Allowing a for profit company to create such exchanges means that it will have strong incentives to make its exchange contracts the more useful to its subscribers, whereas non-profit companies will have weaker incentives to do so. Now, perhaps someone would step up and create a non-profit exchange to fill this role, but perhaps none would. This is especially likely in markets where there is little camaraderie and collusion. Non-profit exchanges will probably also get created and develop slower than for-profit exchanges. This would very bad in cases where subscriber needs change frequently, because non-profits would have trouble keeping up.

Limiting the fees that exchanges can charge is also a bad idea, because the amount by which the exchange company would need to subsidize a contract in order to achieve the desired accuracy could be large in some cases. When developing models, and collecting an analyzing data is costly, large subsidies would be needed to get people to make accurate predictions.

I do not doubt that non-profit prediction market exchanges are likely to be very valuable, especially in public policy arenas, but it would be a serious mistake limit prediction market exchanges to non-profits.

[cross-posted at Good Morning, Economics]

The CFTC is going to close the comments in 8 days. We have 8 days left to convince the CFTC to accept FOR-PROFIT prediction exchanges (e.g., InTrade USA or BetFair USA), and counter the puritan and sterile petition organized by the American Enterprise Institute (which has on its payroll Paul Wolfowi

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THE MIDAS ORACLE TAKES:

– CALL TO ACTION: Let&#8217-s fight so that the CFTC allows the FOR-PROFIT prediction exchanges to deal with &#8220-event markets&#8221-.

– In the for-profit vs not-for-profit debate, our prediction market luminaries, doctored by Bob, are on the wrong side of the issue.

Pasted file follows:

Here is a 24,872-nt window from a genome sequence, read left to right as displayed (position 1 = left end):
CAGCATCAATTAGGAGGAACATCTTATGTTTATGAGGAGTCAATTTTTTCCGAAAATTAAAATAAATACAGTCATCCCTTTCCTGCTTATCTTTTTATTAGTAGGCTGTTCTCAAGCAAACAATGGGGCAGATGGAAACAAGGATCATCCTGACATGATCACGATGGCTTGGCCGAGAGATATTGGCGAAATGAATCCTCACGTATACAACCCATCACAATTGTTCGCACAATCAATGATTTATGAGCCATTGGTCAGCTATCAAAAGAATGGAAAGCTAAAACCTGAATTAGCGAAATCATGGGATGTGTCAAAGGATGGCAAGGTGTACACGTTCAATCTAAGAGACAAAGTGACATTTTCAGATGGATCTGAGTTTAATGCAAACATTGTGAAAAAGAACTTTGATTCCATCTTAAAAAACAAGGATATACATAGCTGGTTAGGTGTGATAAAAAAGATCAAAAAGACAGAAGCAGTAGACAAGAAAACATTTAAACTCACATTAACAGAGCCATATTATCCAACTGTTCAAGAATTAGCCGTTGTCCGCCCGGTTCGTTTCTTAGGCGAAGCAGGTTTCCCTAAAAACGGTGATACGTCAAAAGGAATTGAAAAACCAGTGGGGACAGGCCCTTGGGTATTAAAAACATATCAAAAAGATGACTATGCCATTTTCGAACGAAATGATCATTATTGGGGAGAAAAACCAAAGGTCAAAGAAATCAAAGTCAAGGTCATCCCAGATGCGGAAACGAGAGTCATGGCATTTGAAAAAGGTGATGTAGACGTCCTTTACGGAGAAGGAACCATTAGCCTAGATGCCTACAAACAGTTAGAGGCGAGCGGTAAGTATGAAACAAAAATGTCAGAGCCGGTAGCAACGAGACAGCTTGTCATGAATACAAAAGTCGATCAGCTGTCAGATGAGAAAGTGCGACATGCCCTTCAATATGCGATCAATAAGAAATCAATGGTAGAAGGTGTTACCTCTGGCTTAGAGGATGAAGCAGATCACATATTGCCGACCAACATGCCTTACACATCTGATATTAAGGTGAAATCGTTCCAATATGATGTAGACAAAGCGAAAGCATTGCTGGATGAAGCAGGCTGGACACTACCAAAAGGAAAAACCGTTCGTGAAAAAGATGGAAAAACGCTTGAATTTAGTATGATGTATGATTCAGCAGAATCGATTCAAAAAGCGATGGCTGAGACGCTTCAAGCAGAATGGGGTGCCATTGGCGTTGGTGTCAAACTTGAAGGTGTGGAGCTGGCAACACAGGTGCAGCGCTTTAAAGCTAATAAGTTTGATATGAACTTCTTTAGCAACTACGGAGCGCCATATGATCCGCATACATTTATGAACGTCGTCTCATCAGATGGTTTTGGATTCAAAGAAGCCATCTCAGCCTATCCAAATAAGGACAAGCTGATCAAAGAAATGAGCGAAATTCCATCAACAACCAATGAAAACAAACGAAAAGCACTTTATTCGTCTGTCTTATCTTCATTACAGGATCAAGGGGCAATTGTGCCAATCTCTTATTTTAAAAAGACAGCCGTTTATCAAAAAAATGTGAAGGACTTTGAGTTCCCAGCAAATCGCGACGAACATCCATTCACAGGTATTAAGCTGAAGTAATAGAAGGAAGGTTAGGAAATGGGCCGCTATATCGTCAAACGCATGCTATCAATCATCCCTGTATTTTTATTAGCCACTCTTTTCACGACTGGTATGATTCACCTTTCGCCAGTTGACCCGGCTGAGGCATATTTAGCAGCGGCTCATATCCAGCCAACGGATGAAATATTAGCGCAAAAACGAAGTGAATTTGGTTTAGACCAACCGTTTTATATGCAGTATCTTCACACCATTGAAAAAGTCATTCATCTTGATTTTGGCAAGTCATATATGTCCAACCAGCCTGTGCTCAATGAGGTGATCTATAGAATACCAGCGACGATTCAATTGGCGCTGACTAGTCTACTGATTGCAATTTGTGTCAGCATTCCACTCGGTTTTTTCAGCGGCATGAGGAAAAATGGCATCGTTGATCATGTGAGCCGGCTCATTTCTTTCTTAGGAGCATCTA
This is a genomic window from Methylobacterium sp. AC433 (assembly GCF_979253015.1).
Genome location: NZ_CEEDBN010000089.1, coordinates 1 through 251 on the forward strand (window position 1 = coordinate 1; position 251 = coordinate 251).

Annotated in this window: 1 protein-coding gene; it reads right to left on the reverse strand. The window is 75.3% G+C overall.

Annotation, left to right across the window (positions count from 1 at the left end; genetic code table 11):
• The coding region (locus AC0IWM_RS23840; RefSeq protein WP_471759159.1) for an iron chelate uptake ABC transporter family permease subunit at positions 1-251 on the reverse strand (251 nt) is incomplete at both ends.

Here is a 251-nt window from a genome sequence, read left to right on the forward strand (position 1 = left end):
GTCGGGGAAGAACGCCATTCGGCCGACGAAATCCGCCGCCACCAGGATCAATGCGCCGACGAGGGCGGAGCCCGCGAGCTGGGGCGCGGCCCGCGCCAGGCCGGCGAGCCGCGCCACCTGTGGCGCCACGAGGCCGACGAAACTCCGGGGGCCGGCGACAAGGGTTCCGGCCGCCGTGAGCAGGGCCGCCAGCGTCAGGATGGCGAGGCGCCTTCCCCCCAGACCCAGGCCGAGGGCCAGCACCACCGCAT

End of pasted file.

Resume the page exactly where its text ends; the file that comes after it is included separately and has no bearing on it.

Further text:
– The definitive proof that FOR-PROFIT prediction exchanges (like BetFair and InTrade) are the best organizers of socially valuable prediction markets (like those on global warming and climate change).

– COMMENTS TO THE CFTC: What to expect from Tom W. Bell and Jason Ruspini

BACKGROUND INFO:

CFTC’s Concept Release on the Appropriate Regulatory Treatment of Event Contracts&#8230- notably how they define &#8220-event markets&#8221-, how they are going to extend their &#8220-exemption&#8221- to other IEM-like prediction exchanges, and how they framed their questions to the public. Here are the comments sent to the CFTC.

– The Arnold &amp- Porter lawyer&#8217-s take. &#8212- (PDF file)

The Schulte, Roth &amp- Zabel lawyers&#8217- take. &#8212- (PDF file)

– The Sullivan &amp- Cromwell lawyers&#8217- take. &#8212- (PDF file)

– What Vernon Smith told the CFTC. &#8212- (PDF file)

– Michael Giberson&#8217-s economic take.

– Chris Hibbert&#8217-s libertarian take.

– Tom W. Bell&#8217-s libertarian take.

– Jed Christiansen&#8217-s pragmatic take.

– A young economist rebuts the American Enterprise Institute. &#8212- (MO mirror)

The American Enterprise Institute’s proposals to legalize the real-money prediction markets in the United States of America

APPENDIX:

Paul Wolfowitz&#8217-s profile at the American Enterprise Institute

– How the neo-cons drove the United States of America into the unecessary Iraq war